Women’s representation in grassroots institutions in India, on the other hand, is relatively better. Reservations for women brought in by the 73rd constitutional amendment saves one-third of leadership positions in village-level governance for women. In a study done by Nobel Laureate Esther Duflo and co-author Raghabendra Chattopadhyay on India’s Gram Panchayats, they found that women pradhans invested more in rural infrastructure that served the needs of their own gender better. For instance, women pradhans were more likely to invest in providing easy access to drinking water, since the collection of drinking water is primarily, if not solely, the responsibility of women. So, if change can happen in rural India, there is hope for the corporate world.


Here are five ways in organisations at one level and women at another, can turn the hope for equality at the workplace into a reality. Spoiler alert: it is not about having more women councils or mentorship programmes for women


• Fix the system, not the women: I was so happy when I found out that there was no place in the girls’ hostel at my daughter’s engineering college. There were 30% more girls who had qualified (yes, admission is based on a competitive exam) than the boys. So clearly, it is not meritocracy at the start that is an issue. It is the subsequent lack of systemic support to women that is the problem 


• What women really want: Women still undertake nearly twice as much housework as men and spend more than twice the amount of time providing childcare (Bianchi, Robinson and Milkie, 2006; Eagly and Carli, 2007). Parenting pressures are most intense among women having the most career potential. Equal support from the spouse, an understanding manager, a flexible work policy is all that women really want. While organisations cannot necessarily ensure support from the spouse, they can definitely help in the other two.


• Care, don’t protect: The truest way to develop potential (irrespective of gender) is by providing developmental opportunities. Research shows that women often do not get these opportunities, because of the bias of the management. “Oh! She has children, she can’t deal with this high pressure” or “Hope you’ve spoken to your spouse because this role involves travel”- are all coming from a mindset that presumes more and clarifies less. This keeps the developmental opportunities away from women and widens the gap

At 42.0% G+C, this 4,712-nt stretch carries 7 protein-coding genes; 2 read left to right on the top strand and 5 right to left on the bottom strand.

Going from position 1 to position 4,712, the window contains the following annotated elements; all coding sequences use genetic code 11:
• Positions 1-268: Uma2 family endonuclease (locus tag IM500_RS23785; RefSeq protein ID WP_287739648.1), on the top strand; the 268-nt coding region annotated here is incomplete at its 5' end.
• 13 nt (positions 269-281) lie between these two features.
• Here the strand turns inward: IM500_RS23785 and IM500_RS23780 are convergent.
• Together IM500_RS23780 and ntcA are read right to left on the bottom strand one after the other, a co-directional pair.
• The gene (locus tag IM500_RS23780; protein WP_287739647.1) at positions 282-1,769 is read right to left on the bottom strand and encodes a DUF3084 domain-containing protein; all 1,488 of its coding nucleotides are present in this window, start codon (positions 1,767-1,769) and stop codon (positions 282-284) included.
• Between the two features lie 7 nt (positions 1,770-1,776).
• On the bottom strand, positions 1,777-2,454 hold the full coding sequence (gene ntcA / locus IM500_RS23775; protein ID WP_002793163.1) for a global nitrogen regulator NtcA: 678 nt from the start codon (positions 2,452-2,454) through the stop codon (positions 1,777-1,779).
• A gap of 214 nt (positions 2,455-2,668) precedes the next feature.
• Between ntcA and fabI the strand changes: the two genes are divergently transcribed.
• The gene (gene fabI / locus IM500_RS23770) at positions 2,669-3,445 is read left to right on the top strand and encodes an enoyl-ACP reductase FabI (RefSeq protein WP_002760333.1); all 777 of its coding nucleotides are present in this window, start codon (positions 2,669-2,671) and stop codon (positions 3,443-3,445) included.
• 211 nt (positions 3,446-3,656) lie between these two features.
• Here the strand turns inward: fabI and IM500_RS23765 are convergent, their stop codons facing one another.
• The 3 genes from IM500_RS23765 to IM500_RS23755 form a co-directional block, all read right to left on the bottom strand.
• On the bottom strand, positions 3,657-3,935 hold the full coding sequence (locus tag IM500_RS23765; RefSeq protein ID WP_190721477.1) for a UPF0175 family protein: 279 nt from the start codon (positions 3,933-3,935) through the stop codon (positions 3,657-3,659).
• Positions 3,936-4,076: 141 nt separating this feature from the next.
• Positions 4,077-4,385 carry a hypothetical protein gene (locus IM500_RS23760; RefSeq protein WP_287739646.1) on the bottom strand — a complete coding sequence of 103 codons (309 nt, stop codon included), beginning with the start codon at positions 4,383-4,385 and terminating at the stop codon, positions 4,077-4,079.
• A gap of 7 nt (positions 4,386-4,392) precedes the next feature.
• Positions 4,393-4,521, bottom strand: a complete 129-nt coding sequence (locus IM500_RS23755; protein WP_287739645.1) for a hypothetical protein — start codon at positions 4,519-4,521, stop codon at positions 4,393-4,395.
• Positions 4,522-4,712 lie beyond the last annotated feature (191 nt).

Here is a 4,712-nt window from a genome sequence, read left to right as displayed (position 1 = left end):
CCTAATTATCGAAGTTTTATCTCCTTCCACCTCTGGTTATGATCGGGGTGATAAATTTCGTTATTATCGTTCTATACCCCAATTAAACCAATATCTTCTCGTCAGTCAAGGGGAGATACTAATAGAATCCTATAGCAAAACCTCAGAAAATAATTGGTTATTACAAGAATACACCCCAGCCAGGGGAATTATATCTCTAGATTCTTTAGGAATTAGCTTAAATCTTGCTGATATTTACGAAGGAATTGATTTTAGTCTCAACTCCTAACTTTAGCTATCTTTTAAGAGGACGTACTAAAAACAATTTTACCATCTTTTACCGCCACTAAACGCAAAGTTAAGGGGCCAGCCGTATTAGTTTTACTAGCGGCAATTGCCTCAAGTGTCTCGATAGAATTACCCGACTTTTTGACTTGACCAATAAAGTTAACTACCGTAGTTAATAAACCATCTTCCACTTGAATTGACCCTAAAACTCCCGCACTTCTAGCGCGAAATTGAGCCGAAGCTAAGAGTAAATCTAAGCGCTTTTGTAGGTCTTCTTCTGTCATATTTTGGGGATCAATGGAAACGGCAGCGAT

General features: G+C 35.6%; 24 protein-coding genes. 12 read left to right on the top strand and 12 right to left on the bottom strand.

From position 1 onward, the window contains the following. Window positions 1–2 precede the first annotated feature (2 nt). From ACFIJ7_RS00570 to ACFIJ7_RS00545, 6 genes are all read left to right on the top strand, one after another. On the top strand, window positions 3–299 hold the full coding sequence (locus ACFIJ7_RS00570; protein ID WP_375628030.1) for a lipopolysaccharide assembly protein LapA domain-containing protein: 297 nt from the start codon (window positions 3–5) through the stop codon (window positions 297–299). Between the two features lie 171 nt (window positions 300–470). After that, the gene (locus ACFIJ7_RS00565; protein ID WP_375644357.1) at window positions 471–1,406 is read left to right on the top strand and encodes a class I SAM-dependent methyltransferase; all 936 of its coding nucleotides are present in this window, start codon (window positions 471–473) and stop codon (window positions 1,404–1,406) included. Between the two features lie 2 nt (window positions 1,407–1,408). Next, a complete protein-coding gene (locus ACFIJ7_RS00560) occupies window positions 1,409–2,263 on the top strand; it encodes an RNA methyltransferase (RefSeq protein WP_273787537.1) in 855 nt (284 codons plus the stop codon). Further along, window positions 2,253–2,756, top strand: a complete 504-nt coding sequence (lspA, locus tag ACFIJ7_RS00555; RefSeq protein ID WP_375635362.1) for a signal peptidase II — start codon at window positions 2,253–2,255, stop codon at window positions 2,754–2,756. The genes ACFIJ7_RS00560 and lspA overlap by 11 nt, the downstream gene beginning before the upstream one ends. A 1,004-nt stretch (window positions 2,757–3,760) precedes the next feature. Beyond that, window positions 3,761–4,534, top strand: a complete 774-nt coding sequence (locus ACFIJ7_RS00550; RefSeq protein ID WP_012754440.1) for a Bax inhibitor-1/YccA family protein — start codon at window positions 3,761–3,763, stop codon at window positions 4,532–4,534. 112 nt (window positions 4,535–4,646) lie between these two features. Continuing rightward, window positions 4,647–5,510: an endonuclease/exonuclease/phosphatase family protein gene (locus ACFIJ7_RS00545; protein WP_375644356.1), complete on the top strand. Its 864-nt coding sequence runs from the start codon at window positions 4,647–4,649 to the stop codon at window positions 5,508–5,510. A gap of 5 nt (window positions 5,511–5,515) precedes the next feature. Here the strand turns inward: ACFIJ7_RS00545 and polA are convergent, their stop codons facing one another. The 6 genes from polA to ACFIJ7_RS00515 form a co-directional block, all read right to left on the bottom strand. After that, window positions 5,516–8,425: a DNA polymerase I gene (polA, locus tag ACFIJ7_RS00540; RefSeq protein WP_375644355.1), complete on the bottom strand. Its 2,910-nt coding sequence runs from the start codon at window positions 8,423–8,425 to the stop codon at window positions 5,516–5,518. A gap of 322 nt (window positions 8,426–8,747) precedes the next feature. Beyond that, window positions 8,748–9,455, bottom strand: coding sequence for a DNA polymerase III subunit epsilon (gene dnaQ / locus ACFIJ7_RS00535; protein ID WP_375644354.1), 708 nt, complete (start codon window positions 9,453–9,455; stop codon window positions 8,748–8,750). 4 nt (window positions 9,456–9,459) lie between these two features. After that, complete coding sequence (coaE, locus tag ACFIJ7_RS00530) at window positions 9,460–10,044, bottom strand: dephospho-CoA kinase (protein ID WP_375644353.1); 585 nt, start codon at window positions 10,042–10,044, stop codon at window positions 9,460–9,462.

• Don’t quit the quota: Am saying something controversial here! And we do not need to shy away from it. When a particular section of the society has so far been marginalised, you have to make the ‘space at the table’ for them. So, organisations need to be intentional and get women in leadership spaces. If a quota system is what it takes so be it. Mind you, am not suggesting that there is a quota for nonperformance, but you have to give them a chance to perform first.


• Get the men ready: Men need to be allies for women’s growth. Not mentors, not supporters- but active sponsors for women. For too long, we have assumed that only women needed to change, when actually organisations should be focusing on removing the gender bias and the beliefs that people have held so far 


And that is a great place to me end and for us to start. Let us break the bias in our organisations. In our heads. Let us give hope a chance!

Nishath Usmani is responsible for leadership development of senior leaders at KPMG. She comes with an experience of more than 18 years in leadership development, learning strategy, talent management, facilitation, coaching & learning communications. She has worked previously worked in Capgemini’s Corporate University and Deloitte Consulting. Nishath is presently pursuing Ph.D. in management (HR).


0/3000 Free Article Left >Subscribe